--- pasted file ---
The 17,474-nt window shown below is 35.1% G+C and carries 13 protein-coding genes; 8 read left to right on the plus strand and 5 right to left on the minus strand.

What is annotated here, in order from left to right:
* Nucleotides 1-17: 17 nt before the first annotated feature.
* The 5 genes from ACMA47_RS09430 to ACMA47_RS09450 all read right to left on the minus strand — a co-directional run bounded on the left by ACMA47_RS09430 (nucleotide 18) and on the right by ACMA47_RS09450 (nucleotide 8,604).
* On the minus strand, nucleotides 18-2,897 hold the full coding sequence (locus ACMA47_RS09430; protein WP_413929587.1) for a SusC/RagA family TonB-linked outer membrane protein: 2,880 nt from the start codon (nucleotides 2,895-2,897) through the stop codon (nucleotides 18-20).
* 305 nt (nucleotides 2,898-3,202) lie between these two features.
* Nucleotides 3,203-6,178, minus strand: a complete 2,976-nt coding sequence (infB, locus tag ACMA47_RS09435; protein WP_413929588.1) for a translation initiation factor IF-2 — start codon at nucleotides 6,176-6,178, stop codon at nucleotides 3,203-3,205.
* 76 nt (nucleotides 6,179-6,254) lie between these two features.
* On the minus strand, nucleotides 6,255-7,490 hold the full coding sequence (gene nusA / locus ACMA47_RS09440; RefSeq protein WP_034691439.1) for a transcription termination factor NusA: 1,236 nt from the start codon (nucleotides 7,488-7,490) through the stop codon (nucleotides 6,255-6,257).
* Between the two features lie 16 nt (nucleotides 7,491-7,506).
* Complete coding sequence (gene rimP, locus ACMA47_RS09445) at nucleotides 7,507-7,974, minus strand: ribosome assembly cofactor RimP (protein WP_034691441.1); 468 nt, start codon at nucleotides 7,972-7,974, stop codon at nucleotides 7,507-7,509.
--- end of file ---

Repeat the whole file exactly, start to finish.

The 17,474-nt window shown below is 35.1% G+C and carries 13 protein-coding genes; 8 read left to right on the plus strand and 5 right to left on the minus strand.

What is annotated here, in order from left to right:
* Nucleotides 1-17: 17 nt before the first annotated feature.
* The 5 genes from ACMA47_RS09430 to ACMA47_RS09450 all read right to left on the minus strand — a co-directional run bounded on the left by ACMA47_RS09430 (nucleotide 18) and on the right by ACMA47_RS09450 (nucleotide 8,604).
* On the minus strand, nucleotides 18-2,897 hold the full coding sequence (locus ACMA47_RS09430; protein WP_413929587.1) for a SusC/RagA family TonB-linked outer membrane protein: 2,880 nt from the start codon (nucleotides 2,895-2,897) through the stop codon (nucleotides 18-20).
* 305 nt (nucleotides 2,898-3,202) lie between these two features.
* Nucleotides 3,203-6,178, minus strand: a complete 2,976-nt coding sequence (infB, locus tag ACMA47_RS09435; protein WP_413929588.1) for a translation initiation factor IF-2 — start codon at nucleotides 6,176-6,178, stop codon at nucleotides 3,203-3,205.
* 76 nt (nucleotides 6,179-6,254) lie between these two features.
* On the minus strand, nucleotides 6,255-7,490 hold the full coding sequence (gene nusA / locus ACMA47_RS09440; RefSeq protein WP_034691439.1) for a transcription termination factor NusA: 1,236 nt from the start codon (nucleotides 7,488-7,490) through the stop codon (nucleotides 6,255-6,257).
* Between the two features lie 16 nt (nucleotides 7,491-7,506).
* Complete coding sequence (gene rimP, locus ACMA47_RS09445) at nucleotides 7,507-7,974, minus strand: ribosome assembly cofactor RimP (protein WP_034691441.1); 468 nt, start codon at nucleotides 7,972-7,974, stop codon at nucleotides 7,507-7,509.